I don’t know much about aesthetics. When my friends start talking, usually with plastic cups of wine in their hands, and tossing that word around I nod my head and pretend to know what they mean. But I don’t really. The problem is that the word has so many meanings and definitions vary depending on who’s using it. I never studied aesthetics in school, but it’s not as if I haven’t made an effort to educate myself. I read a little Kant and that helped, but not in any sort of practical way. When people say “aesthetics,” I’m still not sure what they are talking about.

When I saw the charming little book Which “Aesthetics” Do You Mean?: Ten Definitions, I immediately picked it up. At only 94 pages, many of which are images, this slim book by Leonard Koren undertakes to clear the confusion. In the introduction Koren drills right down, writing “If you have this book in your hand you are most likely a creator or cultural worker who, on any number of occasions, has been seized by the desire to wrestle the terms ‘aesthetic’ or ‘aesthetics’ to the ground and strip them of their pretentions. This has probably occurred when you’ve heard or read ‘aesthetic’ or ‘aesthetics’ used in some vague or ambiguous way whose main purpose, it seemed, was to fill semantic dead space, as in I really like his uh, uh, ummm, aesthetics.” He’s right on all counts.

Which Aesthetics Do You Mean? is divided into two sections. The first section is simply ten definitions of aesthetics with concrete examples, and they are everyday definitions at that. For example, “a style or sensibility” and  “a branch of Western philosophy concerned primarily with the nature of art and related phenomena.” These are the kinds of definitions I was expecting, but he also has some surprises in “a profession devoted to the beautification of the human body.” Well, I guess that’s aesthetics, too. By addressing without judgment all of the ways in which we use “aesthetics,” Koren allows us to consider the meanings and their relationship each other.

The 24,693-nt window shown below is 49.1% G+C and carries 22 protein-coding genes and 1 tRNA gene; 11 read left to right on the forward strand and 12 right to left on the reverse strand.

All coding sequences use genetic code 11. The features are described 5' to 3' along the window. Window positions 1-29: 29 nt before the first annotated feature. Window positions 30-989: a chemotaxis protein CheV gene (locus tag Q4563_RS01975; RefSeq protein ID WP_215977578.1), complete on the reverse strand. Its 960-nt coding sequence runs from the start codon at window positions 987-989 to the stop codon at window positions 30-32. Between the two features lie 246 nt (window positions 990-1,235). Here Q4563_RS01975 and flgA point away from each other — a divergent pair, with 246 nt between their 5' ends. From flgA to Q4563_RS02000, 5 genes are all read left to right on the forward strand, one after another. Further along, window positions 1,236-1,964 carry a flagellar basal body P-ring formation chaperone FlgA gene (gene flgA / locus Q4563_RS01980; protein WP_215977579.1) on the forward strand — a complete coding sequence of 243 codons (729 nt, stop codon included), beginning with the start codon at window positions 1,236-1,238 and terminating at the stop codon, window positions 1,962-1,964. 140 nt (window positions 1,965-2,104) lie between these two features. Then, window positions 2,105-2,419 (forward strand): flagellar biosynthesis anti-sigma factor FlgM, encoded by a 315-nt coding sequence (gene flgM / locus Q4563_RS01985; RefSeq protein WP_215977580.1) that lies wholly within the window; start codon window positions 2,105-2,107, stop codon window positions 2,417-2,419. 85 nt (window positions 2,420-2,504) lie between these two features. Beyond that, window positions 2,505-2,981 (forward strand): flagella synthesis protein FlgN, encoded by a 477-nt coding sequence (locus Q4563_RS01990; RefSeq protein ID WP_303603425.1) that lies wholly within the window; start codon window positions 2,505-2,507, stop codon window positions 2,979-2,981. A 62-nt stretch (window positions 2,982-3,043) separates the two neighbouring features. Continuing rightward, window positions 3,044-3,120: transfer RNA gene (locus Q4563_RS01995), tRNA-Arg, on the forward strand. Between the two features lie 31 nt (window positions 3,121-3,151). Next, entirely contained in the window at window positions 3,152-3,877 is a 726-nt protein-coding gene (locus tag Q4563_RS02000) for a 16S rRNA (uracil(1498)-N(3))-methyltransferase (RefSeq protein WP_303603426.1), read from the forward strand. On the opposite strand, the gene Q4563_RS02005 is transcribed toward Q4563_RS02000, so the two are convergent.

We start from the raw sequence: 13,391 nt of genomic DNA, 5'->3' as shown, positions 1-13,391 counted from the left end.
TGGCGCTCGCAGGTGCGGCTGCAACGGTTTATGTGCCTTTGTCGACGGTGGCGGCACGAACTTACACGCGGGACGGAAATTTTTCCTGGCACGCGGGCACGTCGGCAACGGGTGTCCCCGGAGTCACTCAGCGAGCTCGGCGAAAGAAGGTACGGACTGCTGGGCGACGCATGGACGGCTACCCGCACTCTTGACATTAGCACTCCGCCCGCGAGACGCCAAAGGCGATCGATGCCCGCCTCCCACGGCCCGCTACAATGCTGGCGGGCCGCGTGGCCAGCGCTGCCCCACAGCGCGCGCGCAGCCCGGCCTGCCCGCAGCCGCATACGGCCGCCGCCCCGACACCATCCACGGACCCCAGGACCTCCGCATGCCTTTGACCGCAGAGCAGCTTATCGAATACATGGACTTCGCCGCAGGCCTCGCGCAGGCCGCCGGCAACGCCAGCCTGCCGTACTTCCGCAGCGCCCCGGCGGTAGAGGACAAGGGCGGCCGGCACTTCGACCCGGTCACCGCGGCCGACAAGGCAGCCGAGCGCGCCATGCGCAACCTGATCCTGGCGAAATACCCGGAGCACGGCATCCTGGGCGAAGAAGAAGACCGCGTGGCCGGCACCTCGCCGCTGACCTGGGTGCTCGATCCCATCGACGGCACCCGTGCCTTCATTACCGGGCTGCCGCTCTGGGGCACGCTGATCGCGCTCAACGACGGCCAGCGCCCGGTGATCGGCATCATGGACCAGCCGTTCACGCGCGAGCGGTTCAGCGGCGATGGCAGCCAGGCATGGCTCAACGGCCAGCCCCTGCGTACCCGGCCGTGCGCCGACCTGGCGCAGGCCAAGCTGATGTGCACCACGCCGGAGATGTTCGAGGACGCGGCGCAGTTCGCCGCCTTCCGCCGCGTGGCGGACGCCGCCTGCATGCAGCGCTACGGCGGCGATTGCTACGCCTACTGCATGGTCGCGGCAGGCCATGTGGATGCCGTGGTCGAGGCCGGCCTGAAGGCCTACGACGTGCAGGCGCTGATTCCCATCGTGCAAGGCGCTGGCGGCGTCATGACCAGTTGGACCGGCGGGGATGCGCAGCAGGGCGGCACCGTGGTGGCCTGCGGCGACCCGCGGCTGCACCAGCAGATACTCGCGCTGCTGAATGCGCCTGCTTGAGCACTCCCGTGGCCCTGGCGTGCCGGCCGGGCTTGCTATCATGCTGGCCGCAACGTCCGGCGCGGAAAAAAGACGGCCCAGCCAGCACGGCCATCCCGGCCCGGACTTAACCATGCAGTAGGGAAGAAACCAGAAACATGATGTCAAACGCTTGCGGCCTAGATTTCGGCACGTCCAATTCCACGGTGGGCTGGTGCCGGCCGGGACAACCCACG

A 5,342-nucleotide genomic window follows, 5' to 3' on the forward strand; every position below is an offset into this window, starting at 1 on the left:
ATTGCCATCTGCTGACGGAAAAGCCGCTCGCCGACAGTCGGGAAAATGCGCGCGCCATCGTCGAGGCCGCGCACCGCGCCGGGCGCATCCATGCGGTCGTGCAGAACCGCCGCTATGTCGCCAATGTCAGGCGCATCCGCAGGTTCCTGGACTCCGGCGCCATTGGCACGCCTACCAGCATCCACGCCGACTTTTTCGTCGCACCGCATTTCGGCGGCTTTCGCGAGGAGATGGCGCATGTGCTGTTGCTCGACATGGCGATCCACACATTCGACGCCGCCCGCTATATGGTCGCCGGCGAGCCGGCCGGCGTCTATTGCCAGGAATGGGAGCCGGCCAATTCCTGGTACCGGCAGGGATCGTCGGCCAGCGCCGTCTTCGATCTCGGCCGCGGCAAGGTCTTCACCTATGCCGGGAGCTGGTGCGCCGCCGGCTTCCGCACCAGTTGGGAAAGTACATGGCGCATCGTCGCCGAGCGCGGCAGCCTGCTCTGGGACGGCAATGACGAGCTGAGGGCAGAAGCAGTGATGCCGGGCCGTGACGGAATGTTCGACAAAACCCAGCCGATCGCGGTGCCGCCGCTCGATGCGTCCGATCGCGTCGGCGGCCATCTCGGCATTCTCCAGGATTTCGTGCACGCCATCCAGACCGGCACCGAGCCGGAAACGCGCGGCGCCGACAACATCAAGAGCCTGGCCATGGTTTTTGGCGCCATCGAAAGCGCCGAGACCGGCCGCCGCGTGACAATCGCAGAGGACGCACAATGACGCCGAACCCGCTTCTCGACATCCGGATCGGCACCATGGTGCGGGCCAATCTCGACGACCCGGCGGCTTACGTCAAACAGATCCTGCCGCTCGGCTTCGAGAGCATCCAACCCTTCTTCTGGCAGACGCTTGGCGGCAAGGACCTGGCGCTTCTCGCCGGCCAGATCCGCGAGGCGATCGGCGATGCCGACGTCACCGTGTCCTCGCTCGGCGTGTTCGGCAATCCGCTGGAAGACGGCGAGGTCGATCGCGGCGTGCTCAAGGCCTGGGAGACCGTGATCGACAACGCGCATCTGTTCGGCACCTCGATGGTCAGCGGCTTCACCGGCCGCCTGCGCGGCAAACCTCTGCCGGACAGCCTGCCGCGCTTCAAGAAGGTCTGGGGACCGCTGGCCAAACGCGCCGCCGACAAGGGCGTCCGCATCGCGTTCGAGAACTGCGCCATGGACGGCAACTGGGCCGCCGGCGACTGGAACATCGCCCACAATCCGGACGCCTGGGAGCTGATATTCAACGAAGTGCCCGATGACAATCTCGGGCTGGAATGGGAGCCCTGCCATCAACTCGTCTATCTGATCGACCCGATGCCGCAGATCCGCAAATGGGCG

The second part of the book, however, is odd. Presented as “usage in context,” part two serves myriad functions. True to its title, Koren uses the words “aesthetic” and “aesthetics” in context, and next to each instance he provides the definition in brackets. It’s illustrative and funny. The oddness comes in the content. At its heart, it is an essay, but it becomes unexpectedly personal and nearly narcissistic with Koren discussing the ugly lawsuit with his ex-wife and what lead him to write his previous book Wabi-Sabi. I also found myself questioning the veracity of what I was reading and wondering if Koren hadn’t just presented this fictive example of aesthetics in action. But I don’t think so.

Despite its peculiarities, or perhaps because of them, when I finished reading Which Aesthetics Do You Mean?, I was sad. Ultimately, that’s how I judge a book.

Which Aesthetics Do You Mean? Leonard Koren. Imperfect Press, 2010.

 

Terri Griffith

Terri Griffith has published fiction and criticism in Art21, Bloom, Suspect Thoughts, and BUST, as well as in the anthologies Without a Net: The Female Experience of Growing Up Working Class (Seal Press, 2003), Are We Feeling Better Yet? (Penultimate Press, 2008), and Art from Art (Modernist Press, 2011). Since 2006, she has been a literary and culture blogger for Bad at Sports. Griffith is the author of the novel So Much Better (Green Lantern Press, 2009) and the co-editor of The Essential New Art Examiner (Northern Illinois University Press, 2012). She teaches writing and literature at the School of the Art Institute of Chicago.

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